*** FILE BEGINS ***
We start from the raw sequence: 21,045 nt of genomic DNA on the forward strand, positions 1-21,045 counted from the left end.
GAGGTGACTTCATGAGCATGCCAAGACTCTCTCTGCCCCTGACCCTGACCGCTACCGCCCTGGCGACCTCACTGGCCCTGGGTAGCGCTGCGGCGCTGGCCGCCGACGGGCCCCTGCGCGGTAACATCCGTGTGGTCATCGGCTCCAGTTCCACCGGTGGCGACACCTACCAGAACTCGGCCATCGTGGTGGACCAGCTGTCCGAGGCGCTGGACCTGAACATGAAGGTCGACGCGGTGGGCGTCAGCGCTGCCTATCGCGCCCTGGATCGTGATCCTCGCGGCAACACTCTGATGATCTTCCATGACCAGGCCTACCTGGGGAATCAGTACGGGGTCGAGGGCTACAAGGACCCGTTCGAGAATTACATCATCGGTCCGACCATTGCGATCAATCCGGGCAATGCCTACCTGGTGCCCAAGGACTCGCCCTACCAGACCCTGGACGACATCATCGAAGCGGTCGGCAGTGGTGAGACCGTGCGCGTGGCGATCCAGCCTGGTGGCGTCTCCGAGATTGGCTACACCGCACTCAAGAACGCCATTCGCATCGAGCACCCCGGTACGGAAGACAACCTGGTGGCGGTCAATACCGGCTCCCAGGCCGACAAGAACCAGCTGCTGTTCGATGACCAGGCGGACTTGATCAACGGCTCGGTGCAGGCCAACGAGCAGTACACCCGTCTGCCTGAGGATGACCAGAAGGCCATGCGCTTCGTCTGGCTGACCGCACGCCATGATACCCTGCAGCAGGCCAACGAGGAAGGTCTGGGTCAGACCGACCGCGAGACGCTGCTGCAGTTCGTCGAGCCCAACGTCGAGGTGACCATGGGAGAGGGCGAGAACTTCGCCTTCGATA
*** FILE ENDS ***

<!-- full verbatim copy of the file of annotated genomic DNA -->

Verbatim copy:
We start from the raw sequence: 21,045 nt of genomic DNA on the forward strand, positions 1-21,045 counted from the left end.
GAGGTGACTTCATGAGCATGCCAAGACTCTCTCTGCCCCTGACCCTGACCGCTACCGCCCTGGCGACCTCACTGGCCCTGGGTAGCGCTGCGGCGCTGGCCGCCGACGGGCCCCTGCGCGGTAACATCCGTGTGGTCATCGGCTCCAGTTCCACCGGTGGCGACACCTACCAGAACTCGGCCATCGTGGTGGACCAGCTGTCCGAGGCGCTGGACCTGAACATGAAGGTCGACGCGGTGGGCGTCAGCGCTGCCTATCGCGCCCTGGATCGTGATCCTCGCGGCAACACTCTGATGATCTTCCATGACCAGGCCTACCTGGGGAATCAGTACGGGGTCGAGGGCTACAAGGACCCGTTCGAGAATTACATCATCGGTCCGACCATTGCGATCAATCCGGGCAATGCCTACCTGGTGCCCAAGGACTCGCCCTACCAGACCCTGGACGACATCATCGAAGCGGTCGGCAGTGGTGAGACCGTGCGCGTGGCGATCCAGCCTGGTGGCGTCTCCGAGATTGGCTACACCGCACTCAAGAACGCCATTCGCATCGAGCACCCCGGTACGGAAGACAACCTGGTGGCGGTCAATACCGGCTCCCAGGCCGACAAGAACCAGCTGCTGTTCGATGACCAGGCGGACTTGATCAACGGCTCGGTGCAGGCCAACGAGCAGTACACCCGTCTGCCTGAGGATGACCAGAAGGCCATGCGCTTCGTCTGGCTGACCGCACGCCATGATACCCTGCAGCAGGCCAACGAGGAAGGTCTGGGTCAGACCGACCGCGAGACGCTGCTGCAGTTCGTCGAGCCCAACGTCGAGGTGACCATGGGAGAGGGCGAGAACTTCGCCTTCGATA